With an ebbing oil tide, the huge financial problems with several oil firms are starting to become clear for all to see. The WSJ report finds that Quicksilver Resources has a net debt to EBITDA ratio of 12.6. This ratio measures debt to cash flows, with a resulting number that reflects the hypothetical number of years needed to pay back debt. Generally, anything above a 4 or 5 starts to raise red flags.

This post was published at FinancialSense on 01/08/2015.

Scenes From a (Suddenly) Nude Beach

Warren Buffett’s classic observation that ‘You only see who’s swimming naked when the tide goes out’ is being tossed around more frequently these days, as the world gets yet another deflation scare. Zero Hedge just published a great piece on this topic, which should be read in its entirety. In the meantime here’s a summary of the story with a few added bits.
Let’s begin with the common sense premise that overly-easy money sends a false-positive signal to market participants, leading them to buy and build things that maybe shouldn’t be bought or built. Then, when money goes back to a more reasonable price, the bad decisions (malinvestment in economist-speak) are revealed and financial turmoil ensues.
Today’s situation has its roots in the 1980s, when the developed world got too lazy to live within its means and started borrowing way too much money. It then tried to inflate away its debts by creating a tidal wave of new currency and pushing interest rates down to unnaturally low levels. Flush with extra cash and cheap credit, consumers (especially in the US) bought huge amounts of imported junk. This in turn led China – the main producer of said junk – to go on an infrastructure/factory building spree of epic proportions, which shifted into hyper-drive after the 2008 crash. Chinese demand for industrial materials like copper, iron ore, and oil soared, pushing their prices far above historical averages.
This in turn led miners and drillers to mine and drill on an unprecedented scale, which caused the supply of industrial materials to surge. The flashiest case in point is the US shale oil boom, which sent domestic oil production back to levels not seen since Texas’ blockbuster oil fields were young.

This post was published at DollarCollapse on December 31, 2014.

The Gold Owner’s Guide to 2015

Looking back – Two surprise transformations at the end of 2014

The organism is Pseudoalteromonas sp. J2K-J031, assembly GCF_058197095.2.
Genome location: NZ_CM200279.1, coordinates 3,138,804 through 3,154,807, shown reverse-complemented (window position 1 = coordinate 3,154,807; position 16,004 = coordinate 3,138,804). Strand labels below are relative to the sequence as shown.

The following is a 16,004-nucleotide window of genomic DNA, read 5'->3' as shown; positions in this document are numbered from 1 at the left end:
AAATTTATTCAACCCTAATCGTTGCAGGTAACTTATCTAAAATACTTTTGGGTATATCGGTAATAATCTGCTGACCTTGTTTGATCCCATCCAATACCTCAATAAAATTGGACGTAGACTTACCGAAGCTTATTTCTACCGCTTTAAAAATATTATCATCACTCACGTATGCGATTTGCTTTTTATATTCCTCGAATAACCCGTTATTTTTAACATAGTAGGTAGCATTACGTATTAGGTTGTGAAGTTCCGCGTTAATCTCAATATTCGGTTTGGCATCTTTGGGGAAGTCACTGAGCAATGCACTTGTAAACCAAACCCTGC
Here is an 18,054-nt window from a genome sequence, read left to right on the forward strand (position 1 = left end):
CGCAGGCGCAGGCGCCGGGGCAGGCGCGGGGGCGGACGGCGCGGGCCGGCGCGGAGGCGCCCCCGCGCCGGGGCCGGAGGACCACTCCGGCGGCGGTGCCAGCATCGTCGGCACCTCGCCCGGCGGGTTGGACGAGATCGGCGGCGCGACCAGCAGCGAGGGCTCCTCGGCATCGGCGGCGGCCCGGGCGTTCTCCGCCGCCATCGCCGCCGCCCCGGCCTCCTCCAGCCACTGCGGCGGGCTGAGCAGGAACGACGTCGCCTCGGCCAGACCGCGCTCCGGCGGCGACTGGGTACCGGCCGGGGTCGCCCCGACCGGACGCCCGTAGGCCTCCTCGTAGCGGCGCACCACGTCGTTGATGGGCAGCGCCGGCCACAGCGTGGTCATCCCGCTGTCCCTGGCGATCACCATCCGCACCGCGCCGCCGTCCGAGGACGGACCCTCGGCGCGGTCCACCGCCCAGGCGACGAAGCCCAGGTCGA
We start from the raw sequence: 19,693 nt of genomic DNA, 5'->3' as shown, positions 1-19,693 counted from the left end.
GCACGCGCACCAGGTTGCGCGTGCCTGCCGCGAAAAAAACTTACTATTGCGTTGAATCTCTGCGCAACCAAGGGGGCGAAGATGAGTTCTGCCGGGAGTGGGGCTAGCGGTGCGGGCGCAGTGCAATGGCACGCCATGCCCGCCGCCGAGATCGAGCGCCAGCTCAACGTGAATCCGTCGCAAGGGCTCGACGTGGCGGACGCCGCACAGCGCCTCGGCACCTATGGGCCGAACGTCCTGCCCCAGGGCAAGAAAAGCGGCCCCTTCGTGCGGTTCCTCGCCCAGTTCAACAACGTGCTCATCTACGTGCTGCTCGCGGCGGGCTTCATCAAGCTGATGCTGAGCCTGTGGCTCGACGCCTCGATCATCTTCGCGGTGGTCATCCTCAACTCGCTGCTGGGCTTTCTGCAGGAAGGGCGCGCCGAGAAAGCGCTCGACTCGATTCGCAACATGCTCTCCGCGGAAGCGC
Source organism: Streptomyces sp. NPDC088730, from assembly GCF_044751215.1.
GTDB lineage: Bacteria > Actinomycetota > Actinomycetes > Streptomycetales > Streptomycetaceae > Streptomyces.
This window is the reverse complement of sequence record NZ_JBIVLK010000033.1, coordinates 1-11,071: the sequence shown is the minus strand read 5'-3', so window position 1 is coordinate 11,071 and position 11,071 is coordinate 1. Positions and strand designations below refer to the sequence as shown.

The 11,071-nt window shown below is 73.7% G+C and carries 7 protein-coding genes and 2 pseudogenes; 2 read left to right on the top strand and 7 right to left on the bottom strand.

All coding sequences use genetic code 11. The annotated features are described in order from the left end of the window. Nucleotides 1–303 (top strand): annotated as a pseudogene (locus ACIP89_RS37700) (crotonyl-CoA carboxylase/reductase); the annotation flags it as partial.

A year of many surprises, 2014 ended with a couple surprise personal transformations largely passed over by the mainstream media.
– Berkshire Hathaway chairman Warren Buffett startled recipients of his annual shareholder letter by revealing an instruction to the trustee for his wife’s estate that 10% of her inheritance should be invested in government bonds and the other 90% in a low-cost S&P 500 index fund.
– Similarly former Fed chairman shocked the financial world by announcing that his years at the Federal Reserve cemented his long-held view of gold as an important asset allocation for the times given governments’ (note the plural) predilection to print money.
Buffett points to saving fees and the inability of fund managers to beat the indices as the chief reasons for his decision, but one wonders if there might be more to it than that. Since the 2008 meltdown and the subsequent bailouts things have changed considerably on Wall Street and at the Federal Reserve. Interest Rate Observer’s James Grant attempted to define the complicated change in the stock market’s monetary underpinnings in a speech this past November before the Cato Institute. “My generation,” he said, “gave former tenured economics professors discretionary authority to fabricate money and to fix interest rates. We put the cart of asset prices before the horse of enterprise. We entertained the fantasy that high asset prices made for prosperity, rather than the other way around. We actually worked to foster inflation, which we called ‘price stability’ (this was on the eve of the hyperinflation of 2017). We seem to have miscalculated.”
Stocks in this scenario become fungible, an asset class driven as much by monetary policy as it is a solid track record or growing market share. In the end, Buffett is not just saving fees by putting his wife’s inheritance in index funds, he is also betting, like it or not, on the Federal Reserve’s ability to keep stocks as an asset class headed in a northerly direction. Not everyone harbors the same high degree of confidence in the Fed’s grand monetary experiment that Buffett does.
Alan Greenspan, for one, sees it as fraught with danger as does another former Fed chairman, Paul Volcker. Late last year, Greenspan likened the Fed’s over-blown balance sheet to “a tinder box that has not been lit,” characterized the job of Fed chairman as one subject to the heavy dictate of the federal government, and recommended gold ownership as a hedge for private investors. “Gold,” he said, “is a good place to put money these days given its value as a currency outside of the policies conducted by governments.” Stocks, on the other hand, have taken a position at the opposite end of the investment spectrum – an asset class that has become overly reliant on the policies conducted by governrment.

This post was published at GoldSeek on 31 December 2014.

The $330 Billion Global Tax Break

In an October 2008 op-ed in the New York Times, Warren Buffett famously advised: ‘Be fearful when others are greedy, and be greedy when others are fearful.’